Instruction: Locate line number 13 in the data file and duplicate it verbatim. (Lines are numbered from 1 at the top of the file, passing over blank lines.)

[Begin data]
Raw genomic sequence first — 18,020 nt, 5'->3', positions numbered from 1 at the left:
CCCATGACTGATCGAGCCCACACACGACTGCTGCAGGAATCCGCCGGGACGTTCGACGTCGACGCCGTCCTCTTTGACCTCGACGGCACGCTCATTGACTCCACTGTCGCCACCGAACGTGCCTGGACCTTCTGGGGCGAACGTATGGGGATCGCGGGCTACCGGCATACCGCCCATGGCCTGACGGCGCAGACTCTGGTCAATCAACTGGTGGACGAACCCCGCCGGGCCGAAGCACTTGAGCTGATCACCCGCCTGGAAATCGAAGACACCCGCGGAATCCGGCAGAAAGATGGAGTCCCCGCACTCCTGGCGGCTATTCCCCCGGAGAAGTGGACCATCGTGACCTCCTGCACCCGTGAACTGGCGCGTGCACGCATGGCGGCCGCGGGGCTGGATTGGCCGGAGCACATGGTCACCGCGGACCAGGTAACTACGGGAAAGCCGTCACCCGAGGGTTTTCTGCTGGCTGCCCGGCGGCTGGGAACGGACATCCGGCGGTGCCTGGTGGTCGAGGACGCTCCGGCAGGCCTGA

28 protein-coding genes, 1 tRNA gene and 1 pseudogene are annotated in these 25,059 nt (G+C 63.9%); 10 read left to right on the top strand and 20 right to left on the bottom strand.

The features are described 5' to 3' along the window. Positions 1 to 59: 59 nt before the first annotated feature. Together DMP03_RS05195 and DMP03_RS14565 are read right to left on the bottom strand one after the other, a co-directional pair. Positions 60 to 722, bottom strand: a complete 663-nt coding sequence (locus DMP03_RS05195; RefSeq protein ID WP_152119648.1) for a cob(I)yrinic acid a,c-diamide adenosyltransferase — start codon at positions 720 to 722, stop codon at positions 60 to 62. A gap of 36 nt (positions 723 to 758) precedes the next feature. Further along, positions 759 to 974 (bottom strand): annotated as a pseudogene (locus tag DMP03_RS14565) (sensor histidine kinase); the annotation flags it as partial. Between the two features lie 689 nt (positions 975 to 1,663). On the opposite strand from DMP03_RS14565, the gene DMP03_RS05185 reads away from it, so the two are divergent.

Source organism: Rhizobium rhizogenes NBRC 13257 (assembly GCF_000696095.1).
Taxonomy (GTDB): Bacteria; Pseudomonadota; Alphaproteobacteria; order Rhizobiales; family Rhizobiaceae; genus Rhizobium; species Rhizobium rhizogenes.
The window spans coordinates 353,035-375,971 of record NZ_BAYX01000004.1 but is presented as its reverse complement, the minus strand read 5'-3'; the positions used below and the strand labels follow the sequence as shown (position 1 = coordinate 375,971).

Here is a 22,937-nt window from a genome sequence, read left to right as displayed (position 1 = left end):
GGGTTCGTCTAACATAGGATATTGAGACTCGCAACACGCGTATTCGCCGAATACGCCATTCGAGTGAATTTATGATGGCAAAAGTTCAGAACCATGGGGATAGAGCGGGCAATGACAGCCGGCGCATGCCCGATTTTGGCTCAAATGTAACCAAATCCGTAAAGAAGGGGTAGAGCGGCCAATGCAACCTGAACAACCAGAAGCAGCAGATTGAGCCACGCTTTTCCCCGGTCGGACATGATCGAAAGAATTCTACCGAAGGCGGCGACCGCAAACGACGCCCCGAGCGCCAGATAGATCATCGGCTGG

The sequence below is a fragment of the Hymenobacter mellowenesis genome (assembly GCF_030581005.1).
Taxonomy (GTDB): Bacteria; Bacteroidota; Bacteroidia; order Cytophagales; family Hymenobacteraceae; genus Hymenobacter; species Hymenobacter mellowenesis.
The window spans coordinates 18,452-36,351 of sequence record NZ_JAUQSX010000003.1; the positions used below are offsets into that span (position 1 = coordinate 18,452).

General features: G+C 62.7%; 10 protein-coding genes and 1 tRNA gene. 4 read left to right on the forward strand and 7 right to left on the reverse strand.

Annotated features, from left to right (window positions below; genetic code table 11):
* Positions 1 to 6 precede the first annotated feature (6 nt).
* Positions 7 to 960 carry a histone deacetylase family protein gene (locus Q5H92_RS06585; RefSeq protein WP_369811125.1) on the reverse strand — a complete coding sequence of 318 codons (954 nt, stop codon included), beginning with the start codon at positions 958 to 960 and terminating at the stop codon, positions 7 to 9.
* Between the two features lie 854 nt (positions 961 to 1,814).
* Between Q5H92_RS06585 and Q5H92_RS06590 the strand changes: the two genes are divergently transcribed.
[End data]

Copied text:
General features: G+C 62.7%; 10 protein-coding genes and 1 tRNA gene. 4 read left to right on the forward strand and 7 right to left on the reverse strand.